GRAND RAPIDS, Mich. (WOOD) — A new Grand Rapids retailer reimagining vintage, thrifted clothing is getting a brick-and-mortar boost from the city.
Wednesday morning, the Grand Rapids Downtown Development Authority approved a retail innovation grant for Second Vibess located at 13 S. Division Ave., just north of Weston Street SW. The $20,250 in funding will help cover 18 months of rent for the retailer which opened its brick-and-mortar location last month.
Second Vibess is a women and minority-owned business. Owners Camille Steverson and Kaitlynn Fitzpatrick purchase secondhand materials from thrift stores, garage sales and other sources and clean, repair and in some instances rework the pieces to create one-of-a-kind clothing.
“We love to take old things and give it a new life. And then we will place it up for sale and give it a new home,” Steverson explained.
Steverson and Fitzpatrick launched Second Vibess on Instagram in March 2019.
“And then COVID hit, so that kind of stopped our plans for a while because we couldn’t go thrift or do any of the things that we normally were doing for Second Vibess. But over that time, we decided we wanted to take Second Vibess more seriously and it kind of gave us more of an opportunity to focus on it as a career instead of just a side hustle in college,” Fitzpatrick told the DDA.
Last year Second Vibess expanded to selling on its own website and dozens of pop-up markets which helped build its customer base.
“We have had a great response from our customers,” Steverson said.
The owners say their “slow fashion” concept inspires individuality while reducing consumer waste.
“We love clothes, we love to go shopping, we love to buy things, but you can do it in a way more sustainable way and it doesn’t need to be from all these fast fashion places that are making a bunch of clothes and not paying their workers and it’s poor quality,” Steverson said.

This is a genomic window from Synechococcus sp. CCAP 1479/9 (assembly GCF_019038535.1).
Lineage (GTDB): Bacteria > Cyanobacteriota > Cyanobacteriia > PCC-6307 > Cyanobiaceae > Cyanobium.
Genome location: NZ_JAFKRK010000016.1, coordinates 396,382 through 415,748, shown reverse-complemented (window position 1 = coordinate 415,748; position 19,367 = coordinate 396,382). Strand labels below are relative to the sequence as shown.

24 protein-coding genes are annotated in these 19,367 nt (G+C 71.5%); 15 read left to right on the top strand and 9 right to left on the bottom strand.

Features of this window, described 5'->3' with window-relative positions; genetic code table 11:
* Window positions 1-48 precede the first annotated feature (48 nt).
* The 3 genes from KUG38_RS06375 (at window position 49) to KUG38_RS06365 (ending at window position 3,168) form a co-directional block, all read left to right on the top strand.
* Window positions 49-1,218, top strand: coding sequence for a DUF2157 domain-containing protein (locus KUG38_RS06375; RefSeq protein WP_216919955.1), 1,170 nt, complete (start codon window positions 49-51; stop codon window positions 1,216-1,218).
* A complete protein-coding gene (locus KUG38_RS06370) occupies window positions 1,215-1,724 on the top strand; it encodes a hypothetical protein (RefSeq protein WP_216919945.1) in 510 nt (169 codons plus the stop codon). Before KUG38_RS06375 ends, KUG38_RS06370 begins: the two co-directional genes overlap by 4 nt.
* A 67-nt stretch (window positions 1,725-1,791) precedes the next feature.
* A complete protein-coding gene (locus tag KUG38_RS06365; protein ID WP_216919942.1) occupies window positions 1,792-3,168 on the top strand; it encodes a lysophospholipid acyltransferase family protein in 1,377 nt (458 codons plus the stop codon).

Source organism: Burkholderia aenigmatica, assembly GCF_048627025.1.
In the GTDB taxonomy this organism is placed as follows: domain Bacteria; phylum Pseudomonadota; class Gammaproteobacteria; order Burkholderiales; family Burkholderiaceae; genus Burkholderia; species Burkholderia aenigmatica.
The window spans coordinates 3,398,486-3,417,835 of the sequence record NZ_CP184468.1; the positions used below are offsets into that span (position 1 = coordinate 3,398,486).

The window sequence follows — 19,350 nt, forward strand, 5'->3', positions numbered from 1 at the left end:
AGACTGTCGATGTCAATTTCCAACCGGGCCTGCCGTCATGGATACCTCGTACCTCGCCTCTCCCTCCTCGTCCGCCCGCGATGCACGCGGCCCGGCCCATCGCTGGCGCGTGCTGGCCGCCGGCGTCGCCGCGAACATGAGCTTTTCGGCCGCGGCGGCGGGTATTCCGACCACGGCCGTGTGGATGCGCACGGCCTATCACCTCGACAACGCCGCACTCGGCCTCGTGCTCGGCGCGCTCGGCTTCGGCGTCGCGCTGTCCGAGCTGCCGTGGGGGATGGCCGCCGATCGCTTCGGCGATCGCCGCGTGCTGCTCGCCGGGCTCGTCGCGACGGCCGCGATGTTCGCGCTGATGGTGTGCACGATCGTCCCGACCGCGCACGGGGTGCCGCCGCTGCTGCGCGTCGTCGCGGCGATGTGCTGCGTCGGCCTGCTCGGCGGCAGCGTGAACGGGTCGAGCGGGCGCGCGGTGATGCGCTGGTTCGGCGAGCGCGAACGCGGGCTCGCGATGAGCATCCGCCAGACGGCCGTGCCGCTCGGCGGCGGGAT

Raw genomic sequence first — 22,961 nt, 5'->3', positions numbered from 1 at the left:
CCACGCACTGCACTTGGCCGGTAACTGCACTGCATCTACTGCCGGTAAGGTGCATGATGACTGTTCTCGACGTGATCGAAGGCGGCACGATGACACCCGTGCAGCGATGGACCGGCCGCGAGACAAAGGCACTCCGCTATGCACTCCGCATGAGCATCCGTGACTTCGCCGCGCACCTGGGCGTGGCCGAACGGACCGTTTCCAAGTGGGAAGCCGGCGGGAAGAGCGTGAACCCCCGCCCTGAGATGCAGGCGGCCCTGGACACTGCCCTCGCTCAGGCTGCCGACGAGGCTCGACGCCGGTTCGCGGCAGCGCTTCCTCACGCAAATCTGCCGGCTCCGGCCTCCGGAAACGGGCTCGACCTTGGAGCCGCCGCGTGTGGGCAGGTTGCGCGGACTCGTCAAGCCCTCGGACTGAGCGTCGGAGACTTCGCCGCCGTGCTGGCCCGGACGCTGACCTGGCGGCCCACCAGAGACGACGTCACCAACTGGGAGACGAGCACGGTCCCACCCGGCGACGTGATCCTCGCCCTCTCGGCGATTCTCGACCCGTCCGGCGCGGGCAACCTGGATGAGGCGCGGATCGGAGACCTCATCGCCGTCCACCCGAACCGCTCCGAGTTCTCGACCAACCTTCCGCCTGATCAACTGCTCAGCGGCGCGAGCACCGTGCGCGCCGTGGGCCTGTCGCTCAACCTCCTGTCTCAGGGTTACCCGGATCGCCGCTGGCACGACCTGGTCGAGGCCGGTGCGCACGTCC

While Second Vibess sells unisex, men’s and women’s clothing for all ages, Steverson and Fitzpatrick say their work typically appeals most to 17- to 28-year-olds.
“We definitely find that the younger generation I feel like really wants their businesses to be sustainable, to be ethical, they want to know where their clothing is coming from, they want to know where their products are coming from, what’s in them. So that definitely does give us an advantage,” Steverson said.
Second Vibess’ owners say their new space provides the room they need to sew their pieces on site while running the store. It’s also another avenue for advertising their work.
“Our retail store is giving us an extra platform that we never had before because we’re in such a busy spot new people are driving by and seeing our store every single day,” Fitzpatrick said.
The owners say they’re housing a couple of other small businesses and artists at the store. They hope to expand to host more budding businesses and events in the future.